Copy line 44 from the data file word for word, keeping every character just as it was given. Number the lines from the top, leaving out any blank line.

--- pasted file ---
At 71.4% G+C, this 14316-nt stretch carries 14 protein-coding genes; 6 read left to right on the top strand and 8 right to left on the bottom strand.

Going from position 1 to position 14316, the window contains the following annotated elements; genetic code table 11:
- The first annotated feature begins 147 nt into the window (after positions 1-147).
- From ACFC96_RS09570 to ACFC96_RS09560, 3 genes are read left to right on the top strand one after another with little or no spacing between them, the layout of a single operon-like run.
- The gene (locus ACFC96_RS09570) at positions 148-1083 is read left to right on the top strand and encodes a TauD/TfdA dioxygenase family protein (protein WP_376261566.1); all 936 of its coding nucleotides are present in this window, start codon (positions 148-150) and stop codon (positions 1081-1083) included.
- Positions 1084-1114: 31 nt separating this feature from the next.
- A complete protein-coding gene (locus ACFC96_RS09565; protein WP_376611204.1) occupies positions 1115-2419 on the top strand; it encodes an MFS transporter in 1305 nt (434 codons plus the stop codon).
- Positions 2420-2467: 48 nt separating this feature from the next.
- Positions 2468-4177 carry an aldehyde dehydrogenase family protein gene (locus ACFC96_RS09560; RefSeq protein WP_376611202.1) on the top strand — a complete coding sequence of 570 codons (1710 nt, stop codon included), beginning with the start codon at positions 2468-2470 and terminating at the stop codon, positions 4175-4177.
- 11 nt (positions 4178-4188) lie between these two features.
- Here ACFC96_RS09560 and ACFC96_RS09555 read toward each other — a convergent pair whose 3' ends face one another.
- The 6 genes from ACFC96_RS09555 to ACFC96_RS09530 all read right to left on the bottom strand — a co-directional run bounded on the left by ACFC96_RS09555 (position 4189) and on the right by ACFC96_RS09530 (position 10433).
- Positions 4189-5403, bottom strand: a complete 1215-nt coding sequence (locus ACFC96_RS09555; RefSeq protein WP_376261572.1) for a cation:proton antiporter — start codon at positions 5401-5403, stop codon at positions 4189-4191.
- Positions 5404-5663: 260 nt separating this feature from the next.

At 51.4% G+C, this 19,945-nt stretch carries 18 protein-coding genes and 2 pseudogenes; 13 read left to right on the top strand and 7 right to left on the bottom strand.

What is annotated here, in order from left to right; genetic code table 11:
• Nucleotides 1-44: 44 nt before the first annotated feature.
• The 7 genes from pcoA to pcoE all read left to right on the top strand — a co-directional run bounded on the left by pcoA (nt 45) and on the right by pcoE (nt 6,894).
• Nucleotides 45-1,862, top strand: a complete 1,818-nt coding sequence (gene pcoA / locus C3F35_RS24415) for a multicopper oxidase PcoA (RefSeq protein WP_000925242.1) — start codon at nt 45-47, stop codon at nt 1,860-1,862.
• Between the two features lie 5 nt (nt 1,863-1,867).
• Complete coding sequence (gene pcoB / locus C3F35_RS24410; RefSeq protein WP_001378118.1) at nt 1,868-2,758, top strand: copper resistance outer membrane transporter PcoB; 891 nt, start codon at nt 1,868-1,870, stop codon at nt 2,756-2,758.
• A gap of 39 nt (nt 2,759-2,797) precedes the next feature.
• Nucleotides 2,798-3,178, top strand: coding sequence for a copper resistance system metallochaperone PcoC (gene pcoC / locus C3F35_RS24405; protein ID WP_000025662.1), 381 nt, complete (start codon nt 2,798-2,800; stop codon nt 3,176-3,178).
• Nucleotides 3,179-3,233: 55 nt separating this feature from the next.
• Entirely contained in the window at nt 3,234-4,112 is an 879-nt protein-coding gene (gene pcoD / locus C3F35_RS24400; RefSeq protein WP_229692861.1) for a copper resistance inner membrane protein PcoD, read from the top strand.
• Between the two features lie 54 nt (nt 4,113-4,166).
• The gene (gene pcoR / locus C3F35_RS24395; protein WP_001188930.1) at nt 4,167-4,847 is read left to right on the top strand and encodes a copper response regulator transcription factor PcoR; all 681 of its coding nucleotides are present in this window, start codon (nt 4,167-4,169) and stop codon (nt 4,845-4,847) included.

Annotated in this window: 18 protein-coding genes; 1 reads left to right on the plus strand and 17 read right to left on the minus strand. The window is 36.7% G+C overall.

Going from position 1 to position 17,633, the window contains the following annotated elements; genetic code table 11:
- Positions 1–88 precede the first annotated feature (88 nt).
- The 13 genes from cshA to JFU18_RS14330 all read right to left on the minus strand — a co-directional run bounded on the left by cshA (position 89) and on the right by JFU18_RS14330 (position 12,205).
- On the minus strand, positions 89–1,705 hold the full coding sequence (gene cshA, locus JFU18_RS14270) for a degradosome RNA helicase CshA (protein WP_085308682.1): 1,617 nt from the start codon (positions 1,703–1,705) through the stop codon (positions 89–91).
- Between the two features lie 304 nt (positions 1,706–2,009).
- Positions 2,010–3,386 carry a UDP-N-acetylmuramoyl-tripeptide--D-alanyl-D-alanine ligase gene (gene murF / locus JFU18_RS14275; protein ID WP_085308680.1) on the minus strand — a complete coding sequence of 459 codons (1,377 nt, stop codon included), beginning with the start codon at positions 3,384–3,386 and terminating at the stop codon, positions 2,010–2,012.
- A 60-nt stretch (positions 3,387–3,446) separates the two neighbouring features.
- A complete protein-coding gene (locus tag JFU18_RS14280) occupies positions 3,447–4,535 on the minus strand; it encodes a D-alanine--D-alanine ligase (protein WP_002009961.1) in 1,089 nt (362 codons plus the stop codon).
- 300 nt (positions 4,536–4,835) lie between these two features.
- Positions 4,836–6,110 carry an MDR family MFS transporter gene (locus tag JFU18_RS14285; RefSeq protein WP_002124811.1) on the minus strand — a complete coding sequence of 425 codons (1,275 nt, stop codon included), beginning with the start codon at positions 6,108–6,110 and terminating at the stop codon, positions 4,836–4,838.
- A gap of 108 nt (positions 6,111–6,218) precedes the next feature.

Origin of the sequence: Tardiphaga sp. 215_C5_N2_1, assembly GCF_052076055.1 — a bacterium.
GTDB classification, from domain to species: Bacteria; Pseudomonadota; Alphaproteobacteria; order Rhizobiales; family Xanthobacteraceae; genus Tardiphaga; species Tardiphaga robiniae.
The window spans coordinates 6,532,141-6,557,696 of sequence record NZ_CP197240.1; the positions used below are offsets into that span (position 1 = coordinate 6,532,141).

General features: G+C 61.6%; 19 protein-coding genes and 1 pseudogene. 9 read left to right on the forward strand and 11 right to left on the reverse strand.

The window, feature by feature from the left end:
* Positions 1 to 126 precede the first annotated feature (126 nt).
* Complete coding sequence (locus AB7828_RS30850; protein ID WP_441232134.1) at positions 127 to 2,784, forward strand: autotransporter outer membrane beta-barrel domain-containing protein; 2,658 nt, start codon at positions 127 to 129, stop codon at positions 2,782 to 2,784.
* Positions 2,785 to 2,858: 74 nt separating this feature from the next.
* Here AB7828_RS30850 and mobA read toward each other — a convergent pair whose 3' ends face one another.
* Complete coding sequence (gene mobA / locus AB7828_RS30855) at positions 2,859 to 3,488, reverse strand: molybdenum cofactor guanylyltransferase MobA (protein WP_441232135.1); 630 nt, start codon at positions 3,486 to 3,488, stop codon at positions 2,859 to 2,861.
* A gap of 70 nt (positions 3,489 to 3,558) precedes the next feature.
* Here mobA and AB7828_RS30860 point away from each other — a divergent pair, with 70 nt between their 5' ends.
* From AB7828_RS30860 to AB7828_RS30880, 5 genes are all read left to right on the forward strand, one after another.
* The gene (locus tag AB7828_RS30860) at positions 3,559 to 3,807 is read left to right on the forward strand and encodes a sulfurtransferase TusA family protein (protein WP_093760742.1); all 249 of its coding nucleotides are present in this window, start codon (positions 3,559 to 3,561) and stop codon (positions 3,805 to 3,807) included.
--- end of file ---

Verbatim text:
The window, feature by feature from the left end: